Mikasa is ripe for some long overdue character development. Don’t get me wrong, I love Mikasa, and generally, I get the sense that she’s someone with a lot going on under the surface. But this episode sort of highlights how she hasn’t had much growth over the course of the series. You have to wonder if, while Armin was unloading on Mikasa, he was thinking that Eren had a point about the hurtful things he said at the restaurant. Does Mikasa’s Ackerman blood mean she’s compelled to follow Eren’s orders, and without him she has no idea what to do? It’s time for her to think for herself.

It’s been 84 years since we last saw Annie Leonhardt before she was unfrozen in “Thaw“, and most of her screentime in “Sunset” was spent on expanding the backstory we learned in the “Wall Sina, Goodbye” OVA. Seeing Annie’s backstory gives you a lot more understanding into who she is as a person. But I’m not going to lie, something like this leaves a sour taste in my mouth.

More than once on Attack on Titan, female characters forgive and even love their abusers. I have no idea if this is meant to be a commentary on breaking the cycle of abuse through forgiveness or not; after all, a large part of Historia’s arc was about moving past the way her parents treated her. But it really is upsetting to see it happen so much. I know that a work depicting something isn’t an endorsement, but that doesn’t mean I have to like watching it.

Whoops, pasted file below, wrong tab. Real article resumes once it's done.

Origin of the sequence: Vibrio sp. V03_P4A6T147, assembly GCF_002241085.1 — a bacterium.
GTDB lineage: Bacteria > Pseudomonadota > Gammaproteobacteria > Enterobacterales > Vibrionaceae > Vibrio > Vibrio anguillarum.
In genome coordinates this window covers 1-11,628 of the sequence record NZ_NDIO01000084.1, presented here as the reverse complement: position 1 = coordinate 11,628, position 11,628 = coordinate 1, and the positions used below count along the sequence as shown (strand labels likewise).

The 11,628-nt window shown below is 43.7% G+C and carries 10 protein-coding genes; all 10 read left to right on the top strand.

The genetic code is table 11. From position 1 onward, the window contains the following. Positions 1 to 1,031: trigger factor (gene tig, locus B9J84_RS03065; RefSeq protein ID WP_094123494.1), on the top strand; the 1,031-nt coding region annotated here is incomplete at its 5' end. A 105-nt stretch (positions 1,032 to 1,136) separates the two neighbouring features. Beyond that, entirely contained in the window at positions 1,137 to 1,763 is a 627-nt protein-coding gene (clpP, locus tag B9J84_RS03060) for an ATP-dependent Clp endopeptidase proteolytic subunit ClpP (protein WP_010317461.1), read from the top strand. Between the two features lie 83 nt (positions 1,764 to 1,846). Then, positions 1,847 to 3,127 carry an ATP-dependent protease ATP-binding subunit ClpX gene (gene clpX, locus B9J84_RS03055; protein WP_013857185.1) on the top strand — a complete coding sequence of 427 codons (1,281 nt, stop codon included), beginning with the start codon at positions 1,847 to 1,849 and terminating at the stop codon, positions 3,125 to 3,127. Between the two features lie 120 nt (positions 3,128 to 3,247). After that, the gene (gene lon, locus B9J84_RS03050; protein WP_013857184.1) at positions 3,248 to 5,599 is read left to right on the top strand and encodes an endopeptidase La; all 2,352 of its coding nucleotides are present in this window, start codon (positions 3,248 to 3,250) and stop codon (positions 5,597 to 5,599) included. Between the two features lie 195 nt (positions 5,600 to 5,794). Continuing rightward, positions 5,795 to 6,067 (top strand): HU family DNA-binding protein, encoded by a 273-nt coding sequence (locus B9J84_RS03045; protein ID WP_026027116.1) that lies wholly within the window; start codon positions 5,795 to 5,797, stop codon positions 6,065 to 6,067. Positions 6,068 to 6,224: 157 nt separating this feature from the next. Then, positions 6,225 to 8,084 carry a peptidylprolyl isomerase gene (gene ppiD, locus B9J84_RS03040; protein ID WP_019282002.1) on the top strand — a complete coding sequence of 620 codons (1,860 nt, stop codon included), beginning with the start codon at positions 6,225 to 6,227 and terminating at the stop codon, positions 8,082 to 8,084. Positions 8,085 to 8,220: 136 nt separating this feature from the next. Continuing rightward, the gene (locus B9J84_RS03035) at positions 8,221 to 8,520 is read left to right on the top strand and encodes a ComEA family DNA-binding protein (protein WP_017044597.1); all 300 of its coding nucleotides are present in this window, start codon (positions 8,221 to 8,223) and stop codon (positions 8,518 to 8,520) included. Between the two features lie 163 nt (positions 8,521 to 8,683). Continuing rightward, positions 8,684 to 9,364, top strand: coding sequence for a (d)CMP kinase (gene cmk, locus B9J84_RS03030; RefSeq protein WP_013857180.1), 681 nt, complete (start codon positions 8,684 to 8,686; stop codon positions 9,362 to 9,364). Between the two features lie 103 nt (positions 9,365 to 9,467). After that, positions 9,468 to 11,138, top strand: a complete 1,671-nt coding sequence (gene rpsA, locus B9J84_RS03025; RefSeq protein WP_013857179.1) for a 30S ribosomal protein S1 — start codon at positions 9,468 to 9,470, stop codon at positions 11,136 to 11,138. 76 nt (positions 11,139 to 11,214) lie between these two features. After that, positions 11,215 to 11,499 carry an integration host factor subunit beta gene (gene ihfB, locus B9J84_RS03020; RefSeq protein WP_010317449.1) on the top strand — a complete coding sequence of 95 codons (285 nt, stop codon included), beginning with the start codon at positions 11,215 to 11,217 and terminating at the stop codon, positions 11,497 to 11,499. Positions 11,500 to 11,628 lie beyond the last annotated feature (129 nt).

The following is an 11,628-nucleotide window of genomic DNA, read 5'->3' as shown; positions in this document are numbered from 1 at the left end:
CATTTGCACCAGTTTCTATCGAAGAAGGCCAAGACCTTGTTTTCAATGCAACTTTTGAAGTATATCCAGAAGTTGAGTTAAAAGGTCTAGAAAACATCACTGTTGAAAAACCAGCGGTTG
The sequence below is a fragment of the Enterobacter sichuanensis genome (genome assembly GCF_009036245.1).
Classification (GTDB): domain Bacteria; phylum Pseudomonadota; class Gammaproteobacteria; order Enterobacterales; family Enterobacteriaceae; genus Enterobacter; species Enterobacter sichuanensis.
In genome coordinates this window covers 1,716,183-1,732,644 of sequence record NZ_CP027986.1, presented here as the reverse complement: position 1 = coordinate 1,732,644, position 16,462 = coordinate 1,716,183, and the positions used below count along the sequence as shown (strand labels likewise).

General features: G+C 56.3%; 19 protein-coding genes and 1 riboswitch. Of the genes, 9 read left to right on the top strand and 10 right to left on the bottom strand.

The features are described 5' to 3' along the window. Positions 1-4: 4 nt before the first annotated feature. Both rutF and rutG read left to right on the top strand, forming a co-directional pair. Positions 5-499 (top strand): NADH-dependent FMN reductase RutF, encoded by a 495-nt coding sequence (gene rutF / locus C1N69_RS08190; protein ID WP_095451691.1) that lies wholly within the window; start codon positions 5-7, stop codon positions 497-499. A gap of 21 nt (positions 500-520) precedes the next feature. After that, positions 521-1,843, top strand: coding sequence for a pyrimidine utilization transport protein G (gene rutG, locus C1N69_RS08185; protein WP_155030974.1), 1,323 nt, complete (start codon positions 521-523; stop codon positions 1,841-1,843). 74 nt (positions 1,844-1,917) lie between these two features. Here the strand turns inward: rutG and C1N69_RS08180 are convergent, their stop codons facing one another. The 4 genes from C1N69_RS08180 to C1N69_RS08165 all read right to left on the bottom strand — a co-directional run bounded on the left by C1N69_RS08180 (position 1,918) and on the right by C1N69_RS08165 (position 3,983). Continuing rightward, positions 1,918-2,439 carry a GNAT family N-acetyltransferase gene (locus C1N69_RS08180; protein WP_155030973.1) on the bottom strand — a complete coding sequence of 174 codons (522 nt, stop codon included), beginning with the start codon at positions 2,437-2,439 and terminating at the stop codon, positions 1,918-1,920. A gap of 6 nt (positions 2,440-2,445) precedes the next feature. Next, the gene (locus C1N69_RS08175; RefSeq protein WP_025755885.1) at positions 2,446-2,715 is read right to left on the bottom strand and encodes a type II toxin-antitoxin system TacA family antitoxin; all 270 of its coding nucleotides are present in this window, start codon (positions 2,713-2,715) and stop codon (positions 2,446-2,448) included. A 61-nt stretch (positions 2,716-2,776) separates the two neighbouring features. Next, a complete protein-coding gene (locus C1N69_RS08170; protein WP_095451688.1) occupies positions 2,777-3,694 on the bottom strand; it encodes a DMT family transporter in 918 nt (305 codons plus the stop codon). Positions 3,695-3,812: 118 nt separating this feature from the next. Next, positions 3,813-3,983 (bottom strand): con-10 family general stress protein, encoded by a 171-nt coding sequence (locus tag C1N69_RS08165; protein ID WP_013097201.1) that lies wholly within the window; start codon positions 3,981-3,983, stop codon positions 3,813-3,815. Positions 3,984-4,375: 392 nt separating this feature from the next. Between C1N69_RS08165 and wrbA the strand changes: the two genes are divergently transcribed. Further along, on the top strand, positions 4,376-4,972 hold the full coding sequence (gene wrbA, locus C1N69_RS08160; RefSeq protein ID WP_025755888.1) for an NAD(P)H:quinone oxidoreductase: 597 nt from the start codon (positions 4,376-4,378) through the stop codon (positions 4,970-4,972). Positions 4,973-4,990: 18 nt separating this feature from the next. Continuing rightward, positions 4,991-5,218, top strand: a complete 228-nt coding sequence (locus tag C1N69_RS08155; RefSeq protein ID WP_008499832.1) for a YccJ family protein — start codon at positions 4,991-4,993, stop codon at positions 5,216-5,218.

I do appreciate, however, that Annie’s outlook has changed in the years she’s been frozen. Knowing that she was at least semi-conscious that whole time and could hear what Armin and Hitch were saying makes it understandable that her views would have changed. Gabi is meant to be an Eren parallel, but you can also see shades of Annie in her. Annie telling Hitch about how they were praised for killing people mirrors the conversation Gabi had with Kaya in “Thaw”. That was how she was raised. Now that she’s had time to reflect on her actions, she recognizes that that’s a messed-up way of thinking.

While we’re on the subject of the cycle of abuse… I was actually very invested with the scene of the Eldians in Marley trying to warn the soldiers about what’s coming. I could have done without the, “The island devils are coming to kill us,” but they’re living in an oppressive state and have been fed propaganda their whole lives. But with the soldier claiming that they all must be in on it and Annie’s dad snapping like that… Will we get to see the Eldians trying to take back some of their power? 

Sunset Attack on Titan